- Limits on Non-economic Damages: Non-economic damages in a claim against a healthcare provider for medical negligence are limited to $250,000. Economic damages, such as lost earnings, medical care, and rehabilitation costs, are not limited by statute. California Civil Code Section 3333.2
- Evidence of Collateral Source Payments: A defendant in a medical liability action may introduce evidence of collateral source payments (such as from personal health insurance) as they relate to damages sought by the claimant. If a defendant introduces such evidence, the claimant may also introduce evidence of the cost of the premiums for such personal insurance. Civil Code Section 3333.1
- Limits on Attorney Contingency Fees: In an action against a healthcare provider for professional negligence, an attorney’s contingency fee is limited to 40% of the first $50,000 recovered; 33% of the next $50,000; 25% of the next $500,000, and 15% of any amount exceeding $600,000. California Business and Professions Code Section 6146
- Advance Notice of a Claim: To further the public policy of resolving meritorious claims outside of the court system, MICRA requires a claimant to give a 90-day notice of an intention to bring a suit for alleged professional negligence. If the notice is given within 90 days of the expiration of the statute of limitations, the statute is extended 90 days from the date of the notice. California Code of Civil Procedure Sections 364 and 365
- Statute of Limitations: In California, a claim for alleged medical negligence must be brought within one year from the discovery of an injury and its negligent cause, or within three years from injury. Code of Civil Procedure Section 340.5
- Periodic Payments of Future Damages: A healthcare professional may elect to pay a claimant’s future economic damages, if over $50,000, in periodic amounts. This avoids a claimant’s wasting of an award prior to actual need. Code of Civil Procedure Section 667.7
- Binding Arbitration of Disputes: Patients and their healthcare providers may agree that any future dispute may be resolved through binding arbitration. California statute requires specific language for such contracts and also provides that all such contracts be revocable within 30 days. Code of Civil Procedure Section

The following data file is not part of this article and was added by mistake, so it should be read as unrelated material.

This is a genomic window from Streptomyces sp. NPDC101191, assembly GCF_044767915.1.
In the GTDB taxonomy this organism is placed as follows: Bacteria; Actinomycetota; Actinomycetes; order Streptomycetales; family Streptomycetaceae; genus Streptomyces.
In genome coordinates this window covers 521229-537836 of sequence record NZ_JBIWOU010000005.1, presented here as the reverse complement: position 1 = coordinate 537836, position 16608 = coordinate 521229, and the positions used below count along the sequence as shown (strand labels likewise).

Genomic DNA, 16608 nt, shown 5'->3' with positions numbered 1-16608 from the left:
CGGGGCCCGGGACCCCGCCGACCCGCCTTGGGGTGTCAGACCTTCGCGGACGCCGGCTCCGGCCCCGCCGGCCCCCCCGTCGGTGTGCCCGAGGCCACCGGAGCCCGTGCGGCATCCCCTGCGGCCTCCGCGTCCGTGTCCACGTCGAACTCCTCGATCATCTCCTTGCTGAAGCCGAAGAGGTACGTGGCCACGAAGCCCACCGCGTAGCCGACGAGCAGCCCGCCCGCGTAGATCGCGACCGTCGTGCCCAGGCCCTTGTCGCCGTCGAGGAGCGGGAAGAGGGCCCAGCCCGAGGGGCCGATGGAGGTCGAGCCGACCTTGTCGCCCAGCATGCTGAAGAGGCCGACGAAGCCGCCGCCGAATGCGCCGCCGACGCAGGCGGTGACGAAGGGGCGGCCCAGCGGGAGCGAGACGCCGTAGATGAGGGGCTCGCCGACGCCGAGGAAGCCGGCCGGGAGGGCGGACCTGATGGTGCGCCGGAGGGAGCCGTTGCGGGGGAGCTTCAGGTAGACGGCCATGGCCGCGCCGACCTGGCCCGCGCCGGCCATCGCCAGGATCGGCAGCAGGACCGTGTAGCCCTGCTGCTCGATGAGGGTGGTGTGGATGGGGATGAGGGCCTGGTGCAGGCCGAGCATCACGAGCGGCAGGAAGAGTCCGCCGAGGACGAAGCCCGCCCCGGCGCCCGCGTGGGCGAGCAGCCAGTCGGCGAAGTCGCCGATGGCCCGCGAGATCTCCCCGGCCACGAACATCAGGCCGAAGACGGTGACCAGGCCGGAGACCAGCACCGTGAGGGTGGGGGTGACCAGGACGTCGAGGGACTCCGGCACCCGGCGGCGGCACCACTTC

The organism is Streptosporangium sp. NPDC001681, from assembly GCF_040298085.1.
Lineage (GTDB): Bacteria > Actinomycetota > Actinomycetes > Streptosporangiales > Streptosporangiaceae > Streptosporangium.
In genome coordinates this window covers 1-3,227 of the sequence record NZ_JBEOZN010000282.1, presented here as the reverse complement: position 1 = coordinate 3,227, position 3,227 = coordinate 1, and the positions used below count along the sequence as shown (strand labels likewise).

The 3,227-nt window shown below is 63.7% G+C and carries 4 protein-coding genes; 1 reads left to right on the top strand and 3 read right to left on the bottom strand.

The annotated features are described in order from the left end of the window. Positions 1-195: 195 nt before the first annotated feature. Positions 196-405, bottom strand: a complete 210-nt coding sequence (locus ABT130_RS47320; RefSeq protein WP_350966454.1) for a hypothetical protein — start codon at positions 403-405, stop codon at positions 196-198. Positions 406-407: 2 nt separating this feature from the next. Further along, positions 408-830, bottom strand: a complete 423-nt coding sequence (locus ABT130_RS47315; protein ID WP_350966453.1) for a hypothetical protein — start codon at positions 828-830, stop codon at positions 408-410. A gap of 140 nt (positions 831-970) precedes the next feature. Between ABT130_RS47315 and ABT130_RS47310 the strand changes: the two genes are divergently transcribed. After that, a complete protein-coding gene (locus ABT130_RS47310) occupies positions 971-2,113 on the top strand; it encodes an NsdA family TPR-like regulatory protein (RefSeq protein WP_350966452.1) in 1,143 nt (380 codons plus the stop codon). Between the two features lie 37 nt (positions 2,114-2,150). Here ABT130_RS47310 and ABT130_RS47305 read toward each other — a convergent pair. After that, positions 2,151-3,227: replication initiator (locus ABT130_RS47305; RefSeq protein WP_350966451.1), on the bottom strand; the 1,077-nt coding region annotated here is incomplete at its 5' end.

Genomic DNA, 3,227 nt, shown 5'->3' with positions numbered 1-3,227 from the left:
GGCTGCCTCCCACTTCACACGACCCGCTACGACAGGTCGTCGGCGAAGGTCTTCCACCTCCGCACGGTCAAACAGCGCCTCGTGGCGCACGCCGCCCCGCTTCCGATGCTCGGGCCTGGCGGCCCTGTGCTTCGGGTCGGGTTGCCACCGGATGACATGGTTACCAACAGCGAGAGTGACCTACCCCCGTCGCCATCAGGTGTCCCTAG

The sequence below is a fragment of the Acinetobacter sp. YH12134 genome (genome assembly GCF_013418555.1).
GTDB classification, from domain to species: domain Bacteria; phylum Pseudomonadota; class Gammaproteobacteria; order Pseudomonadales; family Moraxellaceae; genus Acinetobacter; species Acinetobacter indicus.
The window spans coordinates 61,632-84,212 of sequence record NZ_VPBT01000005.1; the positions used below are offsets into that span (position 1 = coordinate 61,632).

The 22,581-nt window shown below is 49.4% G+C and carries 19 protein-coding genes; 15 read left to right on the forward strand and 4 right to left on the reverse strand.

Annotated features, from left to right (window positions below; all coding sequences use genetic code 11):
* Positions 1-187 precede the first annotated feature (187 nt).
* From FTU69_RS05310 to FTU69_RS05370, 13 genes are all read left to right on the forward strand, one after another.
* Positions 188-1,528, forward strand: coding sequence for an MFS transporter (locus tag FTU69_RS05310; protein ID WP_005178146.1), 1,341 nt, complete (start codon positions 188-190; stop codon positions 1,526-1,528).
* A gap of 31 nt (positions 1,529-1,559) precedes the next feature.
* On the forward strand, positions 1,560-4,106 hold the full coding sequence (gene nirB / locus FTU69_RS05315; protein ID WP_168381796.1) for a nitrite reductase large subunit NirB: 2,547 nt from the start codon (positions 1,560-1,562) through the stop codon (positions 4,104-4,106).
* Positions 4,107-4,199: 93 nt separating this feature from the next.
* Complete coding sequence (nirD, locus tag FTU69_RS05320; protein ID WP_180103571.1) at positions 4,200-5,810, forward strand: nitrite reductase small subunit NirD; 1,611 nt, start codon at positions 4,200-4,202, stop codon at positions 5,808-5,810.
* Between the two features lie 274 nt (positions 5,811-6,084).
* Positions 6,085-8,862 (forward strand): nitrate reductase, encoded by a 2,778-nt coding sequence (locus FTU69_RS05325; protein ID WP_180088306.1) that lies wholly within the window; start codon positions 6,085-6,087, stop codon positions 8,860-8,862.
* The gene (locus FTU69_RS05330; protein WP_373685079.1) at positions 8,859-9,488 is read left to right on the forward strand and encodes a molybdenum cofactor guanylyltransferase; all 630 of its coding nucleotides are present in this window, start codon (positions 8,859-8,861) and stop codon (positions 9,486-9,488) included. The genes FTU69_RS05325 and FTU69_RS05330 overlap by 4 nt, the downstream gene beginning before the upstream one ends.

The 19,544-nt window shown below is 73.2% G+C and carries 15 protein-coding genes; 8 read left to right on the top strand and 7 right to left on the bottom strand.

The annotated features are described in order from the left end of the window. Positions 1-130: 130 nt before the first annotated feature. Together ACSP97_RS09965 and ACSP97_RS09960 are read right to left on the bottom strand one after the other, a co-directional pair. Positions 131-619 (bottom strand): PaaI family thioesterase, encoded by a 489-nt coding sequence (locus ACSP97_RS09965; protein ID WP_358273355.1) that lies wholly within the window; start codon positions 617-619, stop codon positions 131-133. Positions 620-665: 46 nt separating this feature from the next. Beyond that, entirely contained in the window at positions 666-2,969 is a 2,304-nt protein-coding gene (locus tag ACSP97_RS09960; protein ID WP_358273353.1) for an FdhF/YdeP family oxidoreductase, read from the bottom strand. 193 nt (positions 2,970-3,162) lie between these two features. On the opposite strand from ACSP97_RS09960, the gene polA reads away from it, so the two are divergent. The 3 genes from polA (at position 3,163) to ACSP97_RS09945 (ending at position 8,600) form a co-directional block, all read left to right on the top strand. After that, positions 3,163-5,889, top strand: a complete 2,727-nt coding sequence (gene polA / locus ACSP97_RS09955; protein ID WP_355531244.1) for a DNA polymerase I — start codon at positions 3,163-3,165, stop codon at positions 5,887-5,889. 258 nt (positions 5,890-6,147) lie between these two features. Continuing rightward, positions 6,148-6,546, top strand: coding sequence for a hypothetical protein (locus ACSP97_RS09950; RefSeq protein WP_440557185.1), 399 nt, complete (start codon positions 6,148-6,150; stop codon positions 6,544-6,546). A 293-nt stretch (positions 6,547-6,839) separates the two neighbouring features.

SDCMS-CMA Legislative and Judicial Wins Over the Past 10 Years:
- Ongoing: SDCMS and CMA work to ensure every recommended candidate for the California Legislature, whether Republican or Democrat, supports MICRA.
- September 23, 2013: The Second Appellate District Court, Division Four, issued its opinion, certified for publication, upholding the constitutionality of MICRA's non-economic damages cap. Fully consistent with the arguments made in the amicus brief filed by CMA, and joined by the AMA Litigation Center, the court rejected plaintiff's arguments that the cap violates the constitutional rights to jury trial and equal protection and the separation of powers doctrine. In this case where the plaintiff received $2,350,000 in pretrial settlements with other defendants before obtaining a jury verdict of $125,000 economic damages and $1,325,000 non-economic damages against the individual physician defendant, the court also held that the MICRA cap must be applied before applying settlement offsets, resulting in a reduction of the non-economic damages judgment against the individual physician defendant from $250,000 to $16,655. Click here for the court's opinion. A special thanks to the AMA Litigation Center for their support and joining us in our fight to defend MICRA in this important case!
- 2012: The trial lawyers introduce three bills attempting to “bite around the edges” of MICRA. CMA ensures one is amended to remove all offensive content (AB 1062) and kills the other two (SB 1528 and X).
- September 2012: In the last days of the legislative session, CMA — with short-term advocacy and long-term pro-MICRA relationships with legislators — crushes a move by trial lawyers to undermine MICRA (SB 1528).
- July 2012: CMA, together with the California Hospital Association, California Dental Association, and AMA, files an amicus curiae brief to support the constitutionality of the MICRA cap on non-economic damages in Hughes v. Pham.
- August 2011: CMA defends MICRA before the 5th Appellate District Court in Stinnett v. Tam, a case challenging the constitutionality of MICRA’s cap on noneconomic damages.
- September 2011: The court upholds the constitutionality of MICRA’s $250,000 noneconomic damages cap, a decision now citable as precedent to oppose plaintiffs’ efforts to introduce evidence with respect to MICRA’s rational basis.